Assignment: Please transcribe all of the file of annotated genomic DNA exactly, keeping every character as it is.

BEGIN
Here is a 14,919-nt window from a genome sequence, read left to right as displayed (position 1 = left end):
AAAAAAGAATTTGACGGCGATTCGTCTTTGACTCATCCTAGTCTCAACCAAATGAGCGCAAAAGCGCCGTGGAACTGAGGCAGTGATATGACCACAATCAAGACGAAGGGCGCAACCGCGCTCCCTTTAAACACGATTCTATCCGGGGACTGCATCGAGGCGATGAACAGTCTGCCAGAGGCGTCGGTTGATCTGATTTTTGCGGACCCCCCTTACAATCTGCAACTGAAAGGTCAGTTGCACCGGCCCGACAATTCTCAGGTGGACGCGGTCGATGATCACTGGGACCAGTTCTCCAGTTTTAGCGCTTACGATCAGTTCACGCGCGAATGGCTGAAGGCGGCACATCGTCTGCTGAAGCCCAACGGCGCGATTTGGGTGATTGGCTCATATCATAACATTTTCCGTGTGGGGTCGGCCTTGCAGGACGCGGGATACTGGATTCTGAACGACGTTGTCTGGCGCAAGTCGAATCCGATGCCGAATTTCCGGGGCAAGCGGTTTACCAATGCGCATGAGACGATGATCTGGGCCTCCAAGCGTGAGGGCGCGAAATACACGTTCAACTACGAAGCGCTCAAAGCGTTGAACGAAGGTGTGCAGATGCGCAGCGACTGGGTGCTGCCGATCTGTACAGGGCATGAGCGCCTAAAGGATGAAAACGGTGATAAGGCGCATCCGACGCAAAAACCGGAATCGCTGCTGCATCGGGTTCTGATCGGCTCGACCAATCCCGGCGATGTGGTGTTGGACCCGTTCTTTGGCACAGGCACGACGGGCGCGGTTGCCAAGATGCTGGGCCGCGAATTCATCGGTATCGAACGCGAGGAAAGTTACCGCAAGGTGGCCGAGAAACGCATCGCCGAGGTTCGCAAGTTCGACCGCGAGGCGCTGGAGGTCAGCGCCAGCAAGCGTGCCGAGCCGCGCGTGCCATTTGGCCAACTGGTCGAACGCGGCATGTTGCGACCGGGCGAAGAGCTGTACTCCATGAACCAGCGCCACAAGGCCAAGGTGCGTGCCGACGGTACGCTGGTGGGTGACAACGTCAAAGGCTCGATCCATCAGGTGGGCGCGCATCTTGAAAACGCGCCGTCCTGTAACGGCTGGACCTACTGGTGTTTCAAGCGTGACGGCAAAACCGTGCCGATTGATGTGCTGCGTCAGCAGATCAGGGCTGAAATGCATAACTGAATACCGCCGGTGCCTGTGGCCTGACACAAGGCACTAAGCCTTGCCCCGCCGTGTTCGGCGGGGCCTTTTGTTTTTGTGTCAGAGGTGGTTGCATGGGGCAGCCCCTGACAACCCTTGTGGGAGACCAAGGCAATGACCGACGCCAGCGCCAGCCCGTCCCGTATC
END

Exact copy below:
Here is a 14,919-nt window from a genome sequence, read left to right as displayed (position 1 = left end):
AAAAAAGAATTTGACGGCGATTCGTCTTTGACTCATCCTAGTCTCAACCAAATGAGCGCAAAAGCGCCGTGGAACTGAGGCAGTGATATGACCACAATCAAGACGAAGGGCGCAACCGCGCTCCCTTTAAACACGATTCTATCCGGGGACTGCATCGAGGCGATGAACAGTCTGCCAGAGGCGTCGGTTGATCTGATTTTTGCGGACCCCCCTTACAATCTGCAACTGAAAGGTCAGTTGCACCGGCCCGACAATTCTCAGGTGGACGCGGTCGATGATCACTGGGACCAGTTCTCCAGTTTTAGCGCTTACGATCAGTTCACGCGCGAATGGCTGAAGGCGGCACATCGTCTGCTGAAGCCCAACGGCGCGATTTGGGTGATTGGCTCATATCATAACATTTTCCGTGTGGGGTCGGCCTTGCAGGACGCGGGATACTGGATTCTGAACGACGTTGTCTGGCGCAAGTCGAATCCGATGCCGAATTTCCGGGGCAAGCGGTTTACCAATGCGCATGAGACGATGATCTGGGCCTCCAAGCGTGAGGGCGCGAAATACACGTTCAACTACGAAGCGCTCAAAGCGTTGAACGAAGGTGTGCAGATGCGCAGCGACTGGGTGCTGCCGATCTGTACAGGGCATGAGCGCCTAAAGGATGAAAACGGTGATAAGGCGCATCCGACGCAAAAACCGGAATCGCTGCTGCATCGGGTTCTGATCGGCTCGACCAATCCCGGCGATGTGGTGTTGGACCCGTTCTTTGGCACAGGCACGACGGGCGCGGTTGCCAAGATGCTGGGCCGCGAATTCATCGGTATCGAACGCGAGGAAAGTTACCGCAAGGTGGCCGAGAAACGCATCGCCGAGGTTCGCAAGTTCGACCGCGAGGCGCTGGAGGTCAGCGCCAGCAAGCGTGCCGAGCCGCGCGTGCCATTTGGCCAACTGGTCGAACGCGGCATGTTGCGACCGGGCGAAGAGCTGTACTCCATGAACCAGCGCCACAAGGCCAAGGTGCGTGCCGACGGTACGCTGGTGGGTGACAACGTCAAAGGCTCGATCCATCAGGTGGGCGCGCATCTTGAAAACGCGCCGTCCTGTAACGGCTGGACCTACTGGTGTTTCAAGCGTGACGGCAAAACCGTGCCGATTGATGTGCTGCGTCAGCAGATCAGGGCTGAAATGCATAACTGAATACCGCCGGTGCCTGTGGCCTGACACAAGGCACTAAGCCTTGCCCCGCCGTGTTCGGCGGGGCCTTTTGTTTTTGTGTCAGAGGTGGTTGCATGGGGCAGCCCCTGACAACCCTTGTGGGAGACCAAGGCAATGACCGACGCCAGCGCCAGCCCGTCCCGTATC